Location: Malakal Harbor, Palau
Today was a very special day!
We arrived in Palau!
This is a Seamester first!
Never before has SY Argo graced the shores of Palau– an island nation so tiny and obscure that the Google-Fi Global Coverage plan doesn’t even have reception.
And on this momentous day in Seamester history, the leaders were the students! Student-led passage! Chart your own course! You are your experiences! On that note, if you are the friend, parent, or loved one of Caleigh (Chief Mate), Caroline (Skipper), E (Engineer), or Ky (Navigator), then you should be especially proud! They were the team that led us to Seamester history. Great job, guys!
Our first landfall in Palau was at a commercial dock. Our nearest neighbor was a thoroughly rusted bright blue barge ringed with ratty old tires and bearing a tiny hand-made sign declaring “GAP 750”. Besides the one van labeled “Republic of Palau,” our welcome committee consisted mostly of slightly bored and slightly overheated-looking dockworkers in hardhats. There were even two guys on their break chilling barefoot in the shade of an enormous stack of shipping containers with “MATSON” written on the side in big black letters. When we finally tied onto the dock, we treated the slightly baffled-looking dockworkers to a real show with everyone cheering and laughing and hugging each other.
The piles of shipping containers rose 30 or 40 feet. The corrugated steel boxes on top of the cement dock looked bizarre and out of place against the background of lush jungle. It was weird to look at one side of the boat and see islands overhanging with lush tropical forests (a lot of the small islands in Palau have a deep undercut eroded into the rock, which together with the almost sideways curtain of vegetation gives them the strange appearance of a small head wearing an enormous green wig) and look to the other side and see a forklift drive by 20 feet from the boat. Kind of like seeing a rebellious teen with a grimy steampunk aesthetic sitting at home in the living room of their aging hippie parents’ suburban home full of natural lighting and lovely houseplants.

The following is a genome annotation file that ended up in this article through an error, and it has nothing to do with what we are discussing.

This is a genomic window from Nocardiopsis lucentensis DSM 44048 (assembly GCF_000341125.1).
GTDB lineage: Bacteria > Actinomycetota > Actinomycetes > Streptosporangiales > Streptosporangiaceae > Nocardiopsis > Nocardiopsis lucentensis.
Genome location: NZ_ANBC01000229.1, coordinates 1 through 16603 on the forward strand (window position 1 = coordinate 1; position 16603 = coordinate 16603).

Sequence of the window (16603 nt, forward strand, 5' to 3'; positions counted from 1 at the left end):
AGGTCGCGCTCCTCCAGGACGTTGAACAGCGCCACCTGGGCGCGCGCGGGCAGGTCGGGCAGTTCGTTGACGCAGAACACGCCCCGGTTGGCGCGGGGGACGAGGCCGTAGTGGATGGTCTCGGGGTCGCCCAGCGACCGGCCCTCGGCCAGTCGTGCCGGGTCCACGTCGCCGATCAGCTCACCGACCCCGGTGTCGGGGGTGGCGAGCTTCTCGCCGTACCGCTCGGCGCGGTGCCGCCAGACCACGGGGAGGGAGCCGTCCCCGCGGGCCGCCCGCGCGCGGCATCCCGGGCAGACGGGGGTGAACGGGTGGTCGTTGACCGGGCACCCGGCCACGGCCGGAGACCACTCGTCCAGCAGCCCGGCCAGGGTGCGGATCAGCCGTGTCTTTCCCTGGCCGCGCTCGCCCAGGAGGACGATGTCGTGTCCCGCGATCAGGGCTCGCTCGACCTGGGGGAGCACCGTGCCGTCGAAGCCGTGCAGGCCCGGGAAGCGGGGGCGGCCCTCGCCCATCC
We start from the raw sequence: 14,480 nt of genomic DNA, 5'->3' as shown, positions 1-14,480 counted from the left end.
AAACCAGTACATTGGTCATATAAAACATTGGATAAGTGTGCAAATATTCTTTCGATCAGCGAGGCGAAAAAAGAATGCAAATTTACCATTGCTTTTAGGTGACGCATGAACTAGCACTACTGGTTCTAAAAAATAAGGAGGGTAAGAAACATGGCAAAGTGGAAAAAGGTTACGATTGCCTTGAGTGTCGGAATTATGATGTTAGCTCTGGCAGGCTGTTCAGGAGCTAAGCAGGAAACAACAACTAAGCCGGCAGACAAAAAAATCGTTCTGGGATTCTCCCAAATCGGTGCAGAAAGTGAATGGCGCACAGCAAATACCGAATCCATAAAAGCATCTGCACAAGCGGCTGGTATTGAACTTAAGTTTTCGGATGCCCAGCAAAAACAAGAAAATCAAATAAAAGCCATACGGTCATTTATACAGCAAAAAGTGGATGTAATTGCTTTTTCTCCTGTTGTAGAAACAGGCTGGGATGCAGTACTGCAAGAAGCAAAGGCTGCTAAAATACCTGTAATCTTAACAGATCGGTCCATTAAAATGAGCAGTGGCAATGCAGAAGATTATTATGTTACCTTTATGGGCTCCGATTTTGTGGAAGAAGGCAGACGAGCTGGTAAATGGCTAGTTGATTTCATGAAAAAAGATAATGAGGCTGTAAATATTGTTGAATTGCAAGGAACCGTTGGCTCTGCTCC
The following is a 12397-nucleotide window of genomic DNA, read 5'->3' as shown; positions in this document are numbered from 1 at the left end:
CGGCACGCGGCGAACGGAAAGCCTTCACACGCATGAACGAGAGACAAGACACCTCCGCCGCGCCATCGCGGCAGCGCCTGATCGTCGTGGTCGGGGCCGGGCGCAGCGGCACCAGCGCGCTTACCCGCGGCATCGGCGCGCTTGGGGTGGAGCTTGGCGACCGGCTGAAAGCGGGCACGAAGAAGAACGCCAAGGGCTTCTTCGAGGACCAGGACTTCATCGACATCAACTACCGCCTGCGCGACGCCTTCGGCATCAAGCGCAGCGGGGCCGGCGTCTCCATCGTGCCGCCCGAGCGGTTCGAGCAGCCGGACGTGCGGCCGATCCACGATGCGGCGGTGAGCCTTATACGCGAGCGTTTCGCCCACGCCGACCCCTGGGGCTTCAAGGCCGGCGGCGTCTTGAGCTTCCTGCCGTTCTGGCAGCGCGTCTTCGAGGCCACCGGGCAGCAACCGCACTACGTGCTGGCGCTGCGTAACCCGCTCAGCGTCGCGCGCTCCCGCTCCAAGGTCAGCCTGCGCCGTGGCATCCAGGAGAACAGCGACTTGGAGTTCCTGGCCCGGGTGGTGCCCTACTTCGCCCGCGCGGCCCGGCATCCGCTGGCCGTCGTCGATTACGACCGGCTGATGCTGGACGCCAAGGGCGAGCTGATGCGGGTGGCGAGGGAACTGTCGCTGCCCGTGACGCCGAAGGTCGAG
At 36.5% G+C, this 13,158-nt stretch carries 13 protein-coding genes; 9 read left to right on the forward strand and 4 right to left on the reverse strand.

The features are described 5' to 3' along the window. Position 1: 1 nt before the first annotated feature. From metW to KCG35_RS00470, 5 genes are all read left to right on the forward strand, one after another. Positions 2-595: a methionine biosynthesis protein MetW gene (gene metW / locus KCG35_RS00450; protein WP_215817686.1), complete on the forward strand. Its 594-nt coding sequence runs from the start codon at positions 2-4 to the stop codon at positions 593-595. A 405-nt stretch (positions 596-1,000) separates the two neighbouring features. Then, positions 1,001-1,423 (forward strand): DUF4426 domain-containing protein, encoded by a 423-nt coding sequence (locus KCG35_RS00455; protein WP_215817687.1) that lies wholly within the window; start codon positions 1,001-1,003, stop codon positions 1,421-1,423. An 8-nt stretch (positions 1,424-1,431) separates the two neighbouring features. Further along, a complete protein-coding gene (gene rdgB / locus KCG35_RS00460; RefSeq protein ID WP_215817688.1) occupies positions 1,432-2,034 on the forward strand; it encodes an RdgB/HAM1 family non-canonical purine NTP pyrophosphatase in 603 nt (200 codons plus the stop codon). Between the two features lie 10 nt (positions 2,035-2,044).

After filling out customs papers, we left the dock, found a pretty anchorage, and plunged into the Palauan waters for a swim. The swim was good. We loved it. There were screams and backflips and hand-holding, and a few people even jumped in with their clothes on.
There was a gorgeous pink sunset, and then after dinner, squeeze went so long with everyone saying their appreciations for the passage that we had to cancel research project presentations and move them to tomorrow (sorry, Steph)
It was perhaps the longest squeeze ever? Another reason to place us in Seamester history… Lots of love went around, and we looked back on passage fondly. Now it’s time to sleep. Goodnight folks. Goodnight Palau!